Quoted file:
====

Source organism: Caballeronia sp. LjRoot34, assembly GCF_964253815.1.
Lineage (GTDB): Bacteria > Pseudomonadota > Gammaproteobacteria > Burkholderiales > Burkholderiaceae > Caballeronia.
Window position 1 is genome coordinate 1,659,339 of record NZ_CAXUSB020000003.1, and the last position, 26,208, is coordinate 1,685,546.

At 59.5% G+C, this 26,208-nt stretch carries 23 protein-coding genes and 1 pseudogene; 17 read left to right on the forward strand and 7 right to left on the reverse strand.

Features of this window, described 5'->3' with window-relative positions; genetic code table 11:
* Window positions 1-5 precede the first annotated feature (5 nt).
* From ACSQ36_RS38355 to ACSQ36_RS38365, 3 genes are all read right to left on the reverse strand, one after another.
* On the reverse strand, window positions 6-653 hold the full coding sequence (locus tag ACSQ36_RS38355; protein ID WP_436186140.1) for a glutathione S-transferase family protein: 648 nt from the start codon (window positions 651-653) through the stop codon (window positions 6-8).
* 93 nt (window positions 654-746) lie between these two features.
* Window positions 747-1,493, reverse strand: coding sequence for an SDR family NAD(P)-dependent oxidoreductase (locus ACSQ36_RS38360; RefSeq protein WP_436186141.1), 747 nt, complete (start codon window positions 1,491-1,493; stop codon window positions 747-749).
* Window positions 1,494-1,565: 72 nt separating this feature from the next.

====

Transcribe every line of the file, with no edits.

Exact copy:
Source organism: Caballeronia sp. LjRoot34, assembly GCF_964253815.1.
Lineage (GTDB): Bacteria > Pseudomonadota > Gammaproteobacteria > Burkholderiales > Burkholderiaceae > Caballeronia.
Window position 1 is genome coordinate 1,659,339 of record NZ_CAXUSB020000003.1, and the last position, 26,208, is coordinate 1,685,546.

At 59.5% G+C, this 26,208-nt stretch carries 23 protein-coding genes and 1 pseudogene; 17 read left to right on the forward strand and 7 right to left on the reverse strand.

Features of this window, described 5'->3' with window-relative positions; genetic code table 11:
* Window positions 1-5 precede the first annotated feature (5 nt).
* From ACSQ36_RS38355 to ACSQ36_RS38365, 3 genes are all read right to left on the reverse strand, one after another.
* On the reverse strand, window positions 6-653 hold the full coding sequence (locus tag ACSQ36_RS38355; protein ID WP_436186140.1) for a glutathione S-transferase family protein: 648 nt from the start codon (window positions 651-653) through the stop codon (window positions 6-8).
* 93 nt (window positions 654-746) lie between these two features.
* Window positions 747-1,493, reverse strand: coding sequence for an SDR family NAD(P)-dependent oxidoreductase (locus ACSQ36_RS38360; RefSeq protein WP_436186141.1), 747 nt, complete (start codon window positions 1,491-1,493; stop codon window positions 747-749).
* Window positions 1,494-1,565: 72 nt separating this feature from the next.